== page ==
Population - WITCH
|Model Documentation - WITCH|
|Institution||Fondazione Eni Enrico Mattei (FEEM), Centro Euro-Mediterraneo sui Cambiamenti Climatici (CMCC)|
|Concept||Hybrid: Economic optimal growth model, including a bottom-up energy sector and a simple climate model, embedded in a `game theory` framework.|
|Solution method||Regional growth models solved by non-linear optimization and game theoretic setup solved by tatonnement algorithm (cooperative solution: Negishi welfare aggregation, non-cooperative solution: Nash equilibrium)|
An important driver for the emissions of greenhouse gases is the rate at which population grows. In the WITCH model, population growth is exogenous. The model base year is 2005, and use the most recent estimates of population growth. The annual estimates and projections produced by the UN Population Division are used for the first 50 years. For the period 2050 to 2100, the updated data are not available, and less recent long-term projections, also produced by the UNPopulation Division (UN, 2004) are adopted instead. The differences in the two datasets are smoothed by extrapolating population levels at 5-year periods for 2050-2100, using average 2050-2100 growth rates. Similar techniques are used to project population trends beyond 2100.
The GDP data for the new base year are from the World Bank Development Indicators 2007, and are reported in 2005 US$. We maintain the use of market exchange rates (MER). World GDP in 2005 equals to 44.2 Trillions US$.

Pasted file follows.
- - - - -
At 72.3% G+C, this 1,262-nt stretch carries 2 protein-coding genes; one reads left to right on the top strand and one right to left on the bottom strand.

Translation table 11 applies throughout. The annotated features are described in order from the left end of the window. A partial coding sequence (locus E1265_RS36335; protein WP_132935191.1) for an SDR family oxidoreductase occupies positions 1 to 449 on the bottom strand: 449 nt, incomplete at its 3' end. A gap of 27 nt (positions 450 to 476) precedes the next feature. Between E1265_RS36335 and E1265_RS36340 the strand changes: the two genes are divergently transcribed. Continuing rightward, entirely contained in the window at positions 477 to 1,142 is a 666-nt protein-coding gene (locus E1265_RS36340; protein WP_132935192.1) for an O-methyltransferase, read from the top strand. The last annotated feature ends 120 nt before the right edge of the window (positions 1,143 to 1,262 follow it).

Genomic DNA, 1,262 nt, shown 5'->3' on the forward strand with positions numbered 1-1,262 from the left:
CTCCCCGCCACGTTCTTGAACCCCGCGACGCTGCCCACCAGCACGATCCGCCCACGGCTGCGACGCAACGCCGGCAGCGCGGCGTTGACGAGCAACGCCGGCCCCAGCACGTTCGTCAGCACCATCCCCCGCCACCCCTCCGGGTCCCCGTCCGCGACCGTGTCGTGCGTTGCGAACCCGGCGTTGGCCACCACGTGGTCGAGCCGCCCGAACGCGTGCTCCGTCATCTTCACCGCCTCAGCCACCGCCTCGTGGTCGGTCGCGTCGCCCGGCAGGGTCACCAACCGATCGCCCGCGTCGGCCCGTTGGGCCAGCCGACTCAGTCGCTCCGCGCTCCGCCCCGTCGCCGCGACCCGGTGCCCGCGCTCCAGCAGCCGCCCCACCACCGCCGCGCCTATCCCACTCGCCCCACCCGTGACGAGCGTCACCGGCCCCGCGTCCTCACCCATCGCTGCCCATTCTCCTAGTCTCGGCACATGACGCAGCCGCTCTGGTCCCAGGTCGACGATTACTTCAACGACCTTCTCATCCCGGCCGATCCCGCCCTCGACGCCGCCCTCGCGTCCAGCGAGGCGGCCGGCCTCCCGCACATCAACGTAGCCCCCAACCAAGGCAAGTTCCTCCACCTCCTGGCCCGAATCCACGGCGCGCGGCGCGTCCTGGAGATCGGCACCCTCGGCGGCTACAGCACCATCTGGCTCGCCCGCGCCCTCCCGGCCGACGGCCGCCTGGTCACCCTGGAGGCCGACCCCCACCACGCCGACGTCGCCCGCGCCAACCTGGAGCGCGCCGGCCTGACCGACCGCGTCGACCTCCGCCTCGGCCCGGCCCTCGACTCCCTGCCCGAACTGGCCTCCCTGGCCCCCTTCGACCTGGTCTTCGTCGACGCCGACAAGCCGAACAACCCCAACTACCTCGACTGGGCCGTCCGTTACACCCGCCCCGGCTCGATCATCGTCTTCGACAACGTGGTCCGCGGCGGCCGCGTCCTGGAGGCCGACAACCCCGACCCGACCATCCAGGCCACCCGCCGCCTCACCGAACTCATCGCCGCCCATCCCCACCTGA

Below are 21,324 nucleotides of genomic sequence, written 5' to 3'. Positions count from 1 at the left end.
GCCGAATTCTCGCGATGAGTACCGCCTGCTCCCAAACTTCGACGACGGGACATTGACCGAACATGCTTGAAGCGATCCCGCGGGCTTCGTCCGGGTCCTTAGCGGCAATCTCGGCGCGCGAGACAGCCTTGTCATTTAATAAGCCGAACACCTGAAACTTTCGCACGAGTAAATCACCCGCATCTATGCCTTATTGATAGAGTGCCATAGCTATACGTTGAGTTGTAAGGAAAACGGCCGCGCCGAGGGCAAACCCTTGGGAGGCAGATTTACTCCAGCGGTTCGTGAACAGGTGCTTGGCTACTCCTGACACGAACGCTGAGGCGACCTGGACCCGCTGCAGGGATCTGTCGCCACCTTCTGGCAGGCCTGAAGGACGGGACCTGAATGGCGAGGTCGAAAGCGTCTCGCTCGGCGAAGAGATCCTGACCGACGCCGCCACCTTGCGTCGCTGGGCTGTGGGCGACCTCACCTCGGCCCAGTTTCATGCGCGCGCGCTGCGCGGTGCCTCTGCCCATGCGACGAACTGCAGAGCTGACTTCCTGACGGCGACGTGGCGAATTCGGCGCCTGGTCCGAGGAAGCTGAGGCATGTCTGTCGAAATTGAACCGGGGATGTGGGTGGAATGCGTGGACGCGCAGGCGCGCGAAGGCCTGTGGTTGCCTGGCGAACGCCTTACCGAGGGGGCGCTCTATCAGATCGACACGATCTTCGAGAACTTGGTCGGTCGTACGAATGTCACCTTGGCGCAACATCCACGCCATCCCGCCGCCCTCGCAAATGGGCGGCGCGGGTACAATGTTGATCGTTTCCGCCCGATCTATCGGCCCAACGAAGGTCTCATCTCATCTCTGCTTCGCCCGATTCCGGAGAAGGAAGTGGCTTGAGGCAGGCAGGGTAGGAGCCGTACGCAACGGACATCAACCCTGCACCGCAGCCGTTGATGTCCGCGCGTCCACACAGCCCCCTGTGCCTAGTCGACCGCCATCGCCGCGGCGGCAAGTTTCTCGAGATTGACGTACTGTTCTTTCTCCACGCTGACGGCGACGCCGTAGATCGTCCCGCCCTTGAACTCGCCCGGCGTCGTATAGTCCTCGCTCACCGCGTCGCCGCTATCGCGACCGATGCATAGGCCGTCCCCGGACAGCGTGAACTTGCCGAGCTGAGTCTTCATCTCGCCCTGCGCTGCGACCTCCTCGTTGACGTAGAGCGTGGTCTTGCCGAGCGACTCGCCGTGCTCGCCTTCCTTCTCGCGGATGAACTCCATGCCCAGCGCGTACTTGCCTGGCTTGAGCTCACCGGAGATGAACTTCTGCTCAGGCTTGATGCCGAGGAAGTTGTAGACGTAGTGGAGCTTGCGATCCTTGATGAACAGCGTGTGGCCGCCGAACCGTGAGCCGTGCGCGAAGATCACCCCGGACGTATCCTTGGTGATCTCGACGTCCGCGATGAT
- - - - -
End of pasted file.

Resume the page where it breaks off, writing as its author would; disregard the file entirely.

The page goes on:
Although part of the GDP dynamics is endogenously determined in the WITCH model, it is possible to calibrate growth of different countries by adjusting the growth rate of total factor productivity, the main engine of macroeconomic growth.
Economic growth rates and the level of convergence are strong determinants of energy demand and, therefore, GHG emissions. In the model, we depart from existing IPCC scenarios, and base our projections for regional GDP growths on assumptions regarding labour productivity convergence.
OECD countries are assumed to reach a rather constant growth rate while the catch-up of non-OECD is driven by labour productivity which should bring most developing countries closer to the level of OECD countries by the end of the century. The convergence is nonetheless slow in per capita terms given the higher population growth of developing countries. Sub-Saharan Africa, in particular, experiences delays in catch-up. Eastern Europe shows the highest convergence rate. The model is therefore dynamically calibrated to match a growth path consistent with these underlying assumptions on convergence and growth.